There may only be a few restaurants that serve foods they can eat, or they may feel embarrassed or ashamed to eat in front of others. They are then faced with a choice between maintaining their relationships or eating a clean diet.

For many people, clean eating often wins.

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From Diet to Disorder

When clean eating starts to come before a person’s relationships or other priorities, they may have developed an unhealthy fixation on healthy eating. Over time, this can put them at risk for developing an eating disorder.

Restricting certain foods is common for those who have eating disorders such as anorexia nervosa or avoidant/restrictive food intake disorder (ARFID). But a lesser-known condition called orthorexia nervosa involves an unhealthy obsession with healthy eating [4].

While not formally recognized as an eating disorder in the Diagnostic and Statistical Manual of Mental Disorders (DSM), orthorexia can cause a person to become so focused on eating a certain way that it can damage their health and relationships.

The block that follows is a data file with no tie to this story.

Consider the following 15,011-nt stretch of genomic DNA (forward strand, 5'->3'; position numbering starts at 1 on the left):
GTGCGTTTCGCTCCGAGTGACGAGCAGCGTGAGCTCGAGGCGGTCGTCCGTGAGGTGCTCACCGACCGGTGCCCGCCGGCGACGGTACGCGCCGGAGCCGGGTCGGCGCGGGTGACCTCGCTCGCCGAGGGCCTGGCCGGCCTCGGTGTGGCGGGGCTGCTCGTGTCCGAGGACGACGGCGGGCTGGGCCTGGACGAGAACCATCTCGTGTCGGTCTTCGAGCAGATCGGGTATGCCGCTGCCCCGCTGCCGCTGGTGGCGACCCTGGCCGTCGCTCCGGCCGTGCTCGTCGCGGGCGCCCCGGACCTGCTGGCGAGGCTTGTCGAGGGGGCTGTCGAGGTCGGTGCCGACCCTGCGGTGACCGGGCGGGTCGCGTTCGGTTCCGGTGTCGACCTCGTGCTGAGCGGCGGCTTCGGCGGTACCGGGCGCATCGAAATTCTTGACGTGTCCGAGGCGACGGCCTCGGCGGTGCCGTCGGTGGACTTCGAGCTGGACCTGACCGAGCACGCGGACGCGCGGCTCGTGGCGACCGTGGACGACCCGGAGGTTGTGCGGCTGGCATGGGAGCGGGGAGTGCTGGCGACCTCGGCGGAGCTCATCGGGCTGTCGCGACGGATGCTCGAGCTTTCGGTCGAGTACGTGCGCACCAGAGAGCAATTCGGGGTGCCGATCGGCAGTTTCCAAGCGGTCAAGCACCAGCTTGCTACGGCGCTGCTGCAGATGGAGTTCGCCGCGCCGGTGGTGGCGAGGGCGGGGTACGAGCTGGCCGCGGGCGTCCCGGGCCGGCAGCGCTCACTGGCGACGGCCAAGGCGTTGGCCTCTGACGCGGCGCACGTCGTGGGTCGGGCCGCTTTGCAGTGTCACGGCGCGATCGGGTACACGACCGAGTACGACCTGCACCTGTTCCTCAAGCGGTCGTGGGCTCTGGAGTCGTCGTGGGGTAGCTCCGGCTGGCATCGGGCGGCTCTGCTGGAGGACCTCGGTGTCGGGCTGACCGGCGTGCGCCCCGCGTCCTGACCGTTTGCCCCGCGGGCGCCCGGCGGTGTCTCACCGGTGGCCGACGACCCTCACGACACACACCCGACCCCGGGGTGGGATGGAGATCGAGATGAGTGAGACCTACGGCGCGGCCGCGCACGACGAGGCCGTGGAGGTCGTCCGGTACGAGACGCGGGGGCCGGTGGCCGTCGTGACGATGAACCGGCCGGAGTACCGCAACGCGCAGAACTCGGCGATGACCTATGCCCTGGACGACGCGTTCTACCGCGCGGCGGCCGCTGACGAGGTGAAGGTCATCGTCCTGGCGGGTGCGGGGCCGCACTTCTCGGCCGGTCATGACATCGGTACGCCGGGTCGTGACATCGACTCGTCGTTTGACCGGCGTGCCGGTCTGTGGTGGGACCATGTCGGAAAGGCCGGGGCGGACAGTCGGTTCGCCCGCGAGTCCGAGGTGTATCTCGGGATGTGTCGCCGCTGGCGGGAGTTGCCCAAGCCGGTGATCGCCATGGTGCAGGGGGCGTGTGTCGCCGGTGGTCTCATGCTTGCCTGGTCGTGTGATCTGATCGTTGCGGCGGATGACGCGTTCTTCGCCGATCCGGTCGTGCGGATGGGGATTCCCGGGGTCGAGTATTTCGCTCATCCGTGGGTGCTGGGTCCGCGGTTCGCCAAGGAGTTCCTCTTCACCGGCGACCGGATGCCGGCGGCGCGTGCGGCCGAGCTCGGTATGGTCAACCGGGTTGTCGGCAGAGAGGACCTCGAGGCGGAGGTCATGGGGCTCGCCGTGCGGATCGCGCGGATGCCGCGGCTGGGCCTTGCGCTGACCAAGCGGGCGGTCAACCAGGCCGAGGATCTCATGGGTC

“In the case of orthorexia, it centers around eating cleanly and purely, where the other eating disorders center around size and weight and a drive for thinness,” Sondra Kronberg, founder and executive director of the Eating Disorder Treatment Collaborative, told NPR.

Like eating disorders such as anorexia and bulimia, orthorexia can be accompanied by mental health concerns such as obsessive-compulsive disorder (OCD) or an anxiety disorder. Someone who is struggling with orthorexia might feel intense pressure to perfectly maintain a clean eating diet, and they may suffer from overwhelming anxiety when faced with barriers to eating cleanly.

While a person may have started eating clean to control their health, they may lose that sense of control somewhere along the way.

There’s nothing wrong with setting a resolution to get healthier in the new year. But knowing where to find the line between eating a nutritious diet and obsessing over every meal can help ensure that your eating habits remain healthy.

If you find yourself struggling with obsessive thoughts about healthy eating, reach out for professional help. Working with experts can help you develop a healthier relationship with food and the way you eat.

References